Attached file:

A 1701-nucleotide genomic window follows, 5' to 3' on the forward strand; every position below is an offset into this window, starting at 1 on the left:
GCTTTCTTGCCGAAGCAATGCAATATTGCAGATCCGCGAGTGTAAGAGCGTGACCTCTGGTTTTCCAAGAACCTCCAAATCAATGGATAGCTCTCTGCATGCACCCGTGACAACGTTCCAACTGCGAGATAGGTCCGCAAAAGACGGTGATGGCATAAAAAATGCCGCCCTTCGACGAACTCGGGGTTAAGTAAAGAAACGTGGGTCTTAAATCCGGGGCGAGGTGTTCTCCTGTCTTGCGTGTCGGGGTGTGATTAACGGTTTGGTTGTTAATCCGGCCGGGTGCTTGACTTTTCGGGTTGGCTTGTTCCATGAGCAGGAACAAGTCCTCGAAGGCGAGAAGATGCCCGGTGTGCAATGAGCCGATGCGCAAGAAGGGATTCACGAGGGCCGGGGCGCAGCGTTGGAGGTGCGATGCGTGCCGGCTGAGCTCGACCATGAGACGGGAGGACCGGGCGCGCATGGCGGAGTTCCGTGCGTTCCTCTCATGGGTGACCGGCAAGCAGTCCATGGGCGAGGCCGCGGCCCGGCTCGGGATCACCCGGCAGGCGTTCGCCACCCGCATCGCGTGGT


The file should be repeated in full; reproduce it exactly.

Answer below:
A 1701-nucleotide genomic window follows, 5' to 3' on the forward strand; every position below is an offset into this window, starting at 1 on the left:
GCTTTCTTGCCGAAGCAATGCAATATTGCAGATCCGCGAGTGTAAGAGCGTGACCTCTGGTTTTCCAAGAACCTCCAAATCAATGGATAGCTCTCTGCATGCACCCGTGACAACGTTCCAACTGCGAGATAGGTCCGCAAAAGACGGTGATGGCATAAAAAATGCCGCCCTTCGACGAACTCGGGGTTAAGTAAAGAAACGTGGGTCTTAAATCCGGGGCGAGGTGTTCTCCTGTCTTGCGTGTCGGGGTGTGATTAACGGTTTGGTTGTTAATCCGGCCGGGTGCTTGACTTTTCGGGTTGGCTTGTTCCATGAGCAGGAACAAGTCCTCGAAGGCGAGAAGATGCCCGGTGTGCAATGAGCCGATGCGCAAGAAGGGATTCACGAGGGCCGGGGCGCAGCGTTGGAGGTGCGATGCGTGCCGGCTGAGCTCGACCATGAGACGGGAGGACCGGGCGCGCATGGCGGAGTTCCGTGCGTTCCTCTCATGGGTGACCGGCAAGCAGTCCATGGGCGAGGCCGCGGCCCGGCTCGGGATCACCCGGCAGGCGTTCGCCACCCGCATCGCGTGGT